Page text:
Academy of Chiropractic Personal Injury & Primary Spine Care Program
Quickie Consult 1131
Marketing 134 G
Preamble: Many of the issues I bring to you are very small, yet each issue is just that, an issue. If you take care of the small issues, then you will be able to build and more importantly, focus on the bigger issues...a larger practice and more family time. -Mark Studin 2006
"Trauma Team Sweeping Nation with Referrals"
Dr Studin: I'm on with Dr. Johnston from Fairlawn, New Jersey and John has been a member with us for a very long time and John is a trauma team member. So John, what's been coming up for me a lot lately and doctors don't realize this is being on the trauma team, we originally looked at that for the Wall Street people, which by the way it is happening and it's just taking a lot longer than we ever anticipated because there's just so many hurdles we have to overcome and we will overcome them. But in creating that trauma team and posting it, it's created opportunities for doctors. Now the question is, how do you use that list that's posted online?
Guest Doctor: Basically, if I have a patient and they're either going on vacation, or if they have a family member that's in another eight or in another state and they need a chiropractor, I go to that listing first.
Dr Studin: why do you feel confident using that list?
Guest Doctor: Because I know the doctors are well trained in there. Well if I had a name practice at the level And I practice that, and I'm comfortable in referring to anyone that is on the trauma team.
Dr Studin: The other thing is we do lawyer seminars every six months, going on over 10 years. And right now we don't let any chiropractor in the room who is not trauma qualified on that list. But we go to great lengths to educate the attorneys throughout and you're in New Jersey, which really affects also New Jersey and Pennsylvania. But we go to great lengths to explain to the attorneys and train the attorneys that those are the only doctors you should go to. Now, remember Jersey's a bellwether state, which is a credentialing process and the courts to allow doctors to testify. Do you get feedback from the lawyers about working only with those level of trained doctors?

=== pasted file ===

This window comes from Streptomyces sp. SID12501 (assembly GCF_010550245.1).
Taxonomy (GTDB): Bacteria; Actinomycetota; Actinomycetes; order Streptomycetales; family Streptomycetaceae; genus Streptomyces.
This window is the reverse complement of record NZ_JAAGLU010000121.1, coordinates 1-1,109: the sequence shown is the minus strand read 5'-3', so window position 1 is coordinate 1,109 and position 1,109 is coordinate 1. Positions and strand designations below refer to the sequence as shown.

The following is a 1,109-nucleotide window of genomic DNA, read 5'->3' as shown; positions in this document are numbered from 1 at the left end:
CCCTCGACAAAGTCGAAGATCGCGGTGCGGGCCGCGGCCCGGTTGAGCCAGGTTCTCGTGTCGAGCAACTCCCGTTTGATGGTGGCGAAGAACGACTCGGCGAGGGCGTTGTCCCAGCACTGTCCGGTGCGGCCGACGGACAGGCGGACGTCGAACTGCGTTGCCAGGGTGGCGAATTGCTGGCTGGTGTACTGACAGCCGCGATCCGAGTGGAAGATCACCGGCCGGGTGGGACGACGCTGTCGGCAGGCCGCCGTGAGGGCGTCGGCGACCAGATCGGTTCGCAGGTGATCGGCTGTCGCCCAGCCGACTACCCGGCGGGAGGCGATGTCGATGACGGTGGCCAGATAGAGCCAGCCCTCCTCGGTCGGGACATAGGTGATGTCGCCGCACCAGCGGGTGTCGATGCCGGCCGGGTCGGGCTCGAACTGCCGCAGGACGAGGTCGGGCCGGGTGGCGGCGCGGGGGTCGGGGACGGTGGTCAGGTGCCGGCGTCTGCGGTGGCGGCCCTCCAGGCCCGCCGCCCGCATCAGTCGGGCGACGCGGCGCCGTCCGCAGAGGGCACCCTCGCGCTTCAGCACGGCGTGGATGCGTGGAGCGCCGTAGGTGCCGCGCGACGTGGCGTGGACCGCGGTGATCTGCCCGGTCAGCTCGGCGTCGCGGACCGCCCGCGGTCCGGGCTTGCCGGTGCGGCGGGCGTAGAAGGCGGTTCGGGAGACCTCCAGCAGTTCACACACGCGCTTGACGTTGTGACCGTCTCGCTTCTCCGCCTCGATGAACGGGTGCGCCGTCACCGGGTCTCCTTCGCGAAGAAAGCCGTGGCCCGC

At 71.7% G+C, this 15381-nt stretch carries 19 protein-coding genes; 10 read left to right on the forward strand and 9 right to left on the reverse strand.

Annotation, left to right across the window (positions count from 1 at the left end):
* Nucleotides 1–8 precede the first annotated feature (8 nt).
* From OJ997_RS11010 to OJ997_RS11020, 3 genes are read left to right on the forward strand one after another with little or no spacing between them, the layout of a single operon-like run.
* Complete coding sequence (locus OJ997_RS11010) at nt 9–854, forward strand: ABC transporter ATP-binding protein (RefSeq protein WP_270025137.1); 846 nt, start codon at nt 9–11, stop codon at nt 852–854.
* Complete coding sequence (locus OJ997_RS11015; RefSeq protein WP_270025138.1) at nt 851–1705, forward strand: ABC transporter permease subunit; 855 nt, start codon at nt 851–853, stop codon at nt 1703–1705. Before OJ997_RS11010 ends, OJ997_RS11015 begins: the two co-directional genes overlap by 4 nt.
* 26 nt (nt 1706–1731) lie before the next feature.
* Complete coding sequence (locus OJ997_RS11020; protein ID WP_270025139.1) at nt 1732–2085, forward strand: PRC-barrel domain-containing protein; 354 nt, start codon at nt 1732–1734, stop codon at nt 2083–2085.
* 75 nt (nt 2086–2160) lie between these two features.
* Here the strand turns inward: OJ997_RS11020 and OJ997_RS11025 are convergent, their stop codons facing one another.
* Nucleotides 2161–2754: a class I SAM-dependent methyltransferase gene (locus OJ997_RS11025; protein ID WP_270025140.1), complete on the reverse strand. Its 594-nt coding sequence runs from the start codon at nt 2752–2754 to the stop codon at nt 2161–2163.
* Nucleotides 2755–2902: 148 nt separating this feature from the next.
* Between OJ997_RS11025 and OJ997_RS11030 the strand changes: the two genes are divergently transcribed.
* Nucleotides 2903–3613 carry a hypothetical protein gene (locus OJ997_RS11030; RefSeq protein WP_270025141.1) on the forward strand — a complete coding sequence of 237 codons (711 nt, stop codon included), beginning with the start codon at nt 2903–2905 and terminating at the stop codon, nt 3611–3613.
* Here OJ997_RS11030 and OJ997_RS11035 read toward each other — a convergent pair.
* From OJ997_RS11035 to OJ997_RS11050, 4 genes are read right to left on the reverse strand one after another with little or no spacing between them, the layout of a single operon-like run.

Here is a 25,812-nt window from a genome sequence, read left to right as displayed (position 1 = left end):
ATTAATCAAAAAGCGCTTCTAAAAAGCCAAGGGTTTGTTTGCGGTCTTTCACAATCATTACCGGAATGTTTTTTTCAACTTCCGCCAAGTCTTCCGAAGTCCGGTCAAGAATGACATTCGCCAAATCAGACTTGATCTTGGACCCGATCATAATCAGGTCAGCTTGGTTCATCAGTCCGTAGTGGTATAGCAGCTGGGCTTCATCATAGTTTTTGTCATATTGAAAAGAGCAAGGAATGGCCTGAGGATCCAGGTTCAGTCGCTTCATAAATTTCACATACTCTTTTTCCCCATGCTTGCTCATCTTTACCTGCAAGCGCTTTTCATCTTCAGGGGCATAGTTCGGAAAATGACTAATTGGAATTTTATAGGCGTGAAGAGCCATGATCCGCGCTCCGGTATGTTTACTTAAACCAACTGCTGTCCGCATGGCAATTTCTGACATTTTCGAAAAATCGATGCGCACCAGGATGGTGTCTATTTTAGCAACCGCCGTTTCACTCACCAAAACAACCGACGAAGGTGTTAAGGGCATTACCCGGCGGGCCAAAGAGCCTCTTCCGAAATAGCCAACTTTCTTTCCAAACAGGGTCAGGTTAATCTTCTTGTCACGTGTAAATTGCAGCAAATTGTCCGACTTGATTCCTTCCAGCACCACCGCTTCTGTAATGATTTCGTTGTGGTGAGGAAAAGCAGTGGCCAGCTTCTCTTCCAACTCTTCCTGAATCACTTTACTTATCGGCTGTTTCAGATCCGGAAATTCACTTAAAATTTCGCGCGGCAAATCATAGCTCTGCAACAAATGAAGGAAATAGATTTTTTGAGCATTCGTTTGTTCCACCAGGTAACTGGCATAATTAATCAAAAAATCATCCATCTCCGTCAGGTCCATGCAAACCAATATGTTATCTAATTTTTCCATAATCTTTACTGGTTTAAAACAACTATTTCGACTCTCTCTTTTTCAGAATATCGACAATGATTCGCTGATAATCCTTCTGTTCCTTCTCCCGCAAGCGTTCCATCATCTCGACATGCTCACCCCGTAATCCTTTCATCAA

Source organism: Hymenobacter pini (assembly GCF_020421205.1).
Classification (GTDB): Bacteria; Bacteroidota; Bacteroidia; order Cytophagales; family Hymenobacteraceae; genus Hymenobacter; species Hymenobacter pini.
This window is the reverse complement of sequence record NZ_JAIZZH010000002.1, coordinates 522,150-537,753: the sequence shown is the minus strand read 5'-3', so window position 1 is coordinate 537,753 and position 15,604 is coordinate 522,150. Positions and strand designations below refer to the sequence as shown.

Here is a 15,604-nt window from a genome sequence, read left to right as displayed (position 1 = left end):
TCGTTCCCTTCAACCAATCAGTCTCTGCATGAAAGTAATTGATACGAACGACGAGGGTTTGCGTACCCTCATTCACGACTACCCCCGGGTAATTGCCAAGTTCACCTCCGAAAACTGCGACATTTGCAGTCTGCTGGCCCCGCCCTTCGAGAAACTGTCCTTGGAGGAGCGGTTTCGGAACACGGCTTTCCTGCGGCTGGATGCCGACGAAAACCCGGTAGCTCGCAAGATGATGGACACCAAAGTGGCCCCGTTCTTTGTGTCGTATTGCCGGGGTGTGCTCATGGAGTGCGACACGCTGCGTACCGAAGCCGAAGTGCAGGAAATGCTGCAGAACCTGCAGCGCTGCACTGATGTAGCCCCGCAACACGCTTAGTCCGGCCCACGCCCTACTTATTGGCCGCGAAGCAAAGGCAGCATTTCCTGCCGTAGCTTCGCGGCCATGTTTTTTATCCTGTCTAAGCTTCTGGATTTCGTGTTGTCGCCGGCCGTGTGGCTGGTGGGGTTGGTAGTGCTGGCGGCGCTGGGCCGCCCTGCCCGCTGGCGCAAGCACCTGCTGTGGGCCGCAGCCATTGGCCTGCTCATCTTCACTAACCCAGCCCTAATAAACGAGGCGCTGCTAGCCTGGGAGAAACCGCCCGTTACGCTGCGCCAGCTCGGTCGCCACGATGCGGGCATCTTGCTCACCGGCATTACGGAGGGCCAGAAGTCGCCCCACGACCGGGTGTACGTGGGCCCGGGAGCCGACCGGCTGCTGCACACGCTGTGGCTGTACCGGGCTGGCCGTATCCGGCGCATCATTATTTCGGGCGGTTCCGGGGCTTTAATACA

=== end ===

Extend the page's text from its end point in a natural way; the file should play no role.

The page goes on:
Guest Doctor: I have an organization I created, it's called The New Jersey accident and injury group. And that's a group of all the doctors that are team qualified, we created a map of New Jersey, that has all the patients of the doctors, And it has the name and the contact information of all the doctors. And this week, I was actually at the NJAJ Convention.
Dr Studin: that's New Jersey trial lawyers association.
Guest Doctor: I mean there were about 1500 attorneys there, most of them Breakfast, personal injury, and I had quite a number of attorneys come up to our Both we have at the convention then I was handing the maps out. And I had several of the attorneys comment that they have a copy of the map, posted in their offices and they refer to the map when they have a client in an area that they're not.